• Understand the command to rest. Study the scriptures and bring your place to a truer understanding of what God intended by creating the sabbath. Sabbath is holy time. It’s marked and commanded by God. This deserves our attention. Start in Exodus 20:8-10.
  • Learn to create your own boundaries. Resting is your responsibility. You need to know when to shut off the media and not be sucked into an email exchange 5 minutes before you go to bed.
  • Practice resting. Don’t try and do it all at once. What will it take for you to make resting into a habit.
  • Take a vacation. Seriously, none of us are that important.
  • Go on a retreat once a quarter. This could be to a monastery or it could be to your closet. It could be for half a day or it could be two days. It doesn’t matter. The point is to be intentional about spending extended time with God.

I’ve written about rest here. (Yes, it’s something I am still learning!)

What have I missed? What other ways are you practicing rest and sabbath? What coaching would you have for those of us trying to rest well but find it hard?

If you like the content of my blog, please SUBSCRIBE.

Sources of Fundraising for Church Planters: 1,2,3

If you are raising funds for a church plant, conduct at “RCA” exercise to ensure you’ve identified all of the source of fundraising. 123

No doubt about it, one of the challenges of starting a church is raising enough funds. Planters often tell me that they feel overwhelmed and intimated by it. And most confess they don’t know where to start. Because of this, they start launching willy-nilly into a fundraising campaign without a clear strategy. This can lead to frustration for the planter and a wasted opportunity for the donor to participate in a life-changing Kingdom endeavor.

The RCA Exercise can help. It’s based on…

  • Your RELATIONAL connection to the donor.
  • The CAPACITY of the donor to give to your project.
  • The AFFINITY between you and the potential donor.

The goal of the “RCA Exercise” is to generate an exhaustive list of potential donors for your project that are most likely to bear fruit for your project.

Step 1: Relationships. Start by making a list of all your relationships with individuals and organizations. Don’t worry about filtering the list—just write them down. The goal here is to generate an extensive list that we’ll filter in a moment. Once you have the list, rank each name/organization with a 1,2, or 3 with 1 being your closest relationships and 3 being your fliers.

This list might include…

  • Friends
  • Family
  • Work colleagues (past and present)
  • Churches
  • Church groups
  • Small groups and missional communities
  • College friends and organizations
  • Ministry organizations
  • Church planting organizations
  • Denominational boards
  • Para-church organizations
  • business men and woman in your network
  • Mission organizations
  • Networks of professional
  • Others…

Step 2: Capacity. Next, make another column on your list and rank the CAPACITY of these people/organizations to give to your project. Use 1 for those with high-capacity, 2 for those who may have capacity, and 3 for those who you either are unsure or don’t have capacity.

Step 3: Affinity. Make a third column on your list and for your AFFINITY with the person or organization. This is your opportunity to honest about your relational influence to raise funds from this source. Those organizations or persons that you have strong relational influence, rank as 1. Mark 2 for those you have some affinity, and rank the remainder as 3.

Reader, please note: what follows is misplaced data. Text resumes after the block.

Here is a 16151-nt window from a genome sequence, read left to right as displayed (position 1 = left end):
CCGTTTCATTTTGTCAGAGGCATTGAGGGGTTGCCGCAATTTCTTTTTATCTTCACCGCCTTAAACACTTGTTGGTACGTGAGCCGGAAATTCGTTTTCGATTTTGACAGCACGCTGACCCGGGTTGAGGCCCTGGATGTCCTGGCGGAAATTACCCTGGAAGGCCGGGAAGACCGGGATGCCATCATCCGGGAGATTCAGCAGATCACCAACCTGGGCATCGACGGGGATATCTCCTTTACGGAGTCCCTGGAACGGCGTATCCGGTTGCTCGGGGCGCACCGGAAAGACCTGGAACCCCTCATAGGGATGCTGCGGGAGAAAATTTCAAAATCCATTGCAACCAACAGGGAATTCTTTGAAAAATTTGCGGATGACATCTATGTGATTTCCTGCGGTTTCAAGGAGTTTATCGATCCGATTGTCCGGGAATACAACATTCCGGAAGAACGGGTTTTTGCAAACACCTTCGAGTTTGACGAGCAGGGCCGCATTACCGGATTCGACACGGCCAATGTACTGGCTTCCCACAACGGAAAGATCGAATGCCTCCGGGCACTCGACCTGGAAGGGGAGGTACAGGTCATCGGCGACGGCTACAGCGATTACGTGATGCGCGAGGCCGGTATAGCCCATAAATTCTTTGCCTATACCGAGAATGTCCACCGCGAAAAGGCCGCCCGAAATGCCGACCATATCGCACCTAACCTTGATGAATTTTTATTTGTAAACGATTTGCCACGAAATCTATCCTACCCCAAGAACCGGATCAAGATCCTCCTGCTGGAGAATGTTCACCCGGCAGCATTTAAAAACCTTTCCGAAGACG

Now sort the list and start making your way through it. Those relationships that receive all 1s are you primary sources of funding and you must pursue them with prayer and creativity. The other sources are important to pursue but you must be resourceful in how much time and energy you invest in cultivating each of them.

Generating an RCA list of donors will help you see the potential sources of funds for your project AND how likely they are to contribute. This should help you leverage your time wisely and minimize the disappointment you experience when donors pass on the opportunity to support your project.

What about you? Are you raising funds for a church plant? Is this helpful? What are you learning about fundraising that might help the rest of us?

If you like the content of my blog, please SUBSCRIBE.

And thank you for reading—I really appreciate it.

A Prayer for Veteran’s Day 2013

Not to us is the glory, O Lord! Not to us the glory.poppy

The nation we call “the land of the free and the home of the brave” has been your gift to us. If it depended upon our own abilities, we would no longer be free, and we often are not brave.

You know only too well the sins of our nation and our inherent weakness. You have looked into our hearts and seen the self-centeredness. You have seen the shame that blights our land because of the sin that taints the hearts of everyone.

Yet you have not forsaken us. You have protected us.

There is a song about our nation that contains the words: “God shed his grace on thee.” And this is the only reason for our safety and security. Your love, which we do not deserve, this is our strength.

This is our only hope.

Continue to shield us with your faithful love. Continue to build up our faith in Jesus who has defeated the dominion of the devil and won the victory for us over death.

Lord, we thank and praise you for preserving and sustaining our nation for generations.

We thank you for the faithful efforts of those who have served our country. We pray that you will continue to send forth people of courage and skill to be the tools in your hands for our protection. As our troops stand guard for us in distant and dangerous places, let them call upon you to be their guard. Then, please bring them home safely.

This we pray in the name of Jesus, the Lord of life and glory.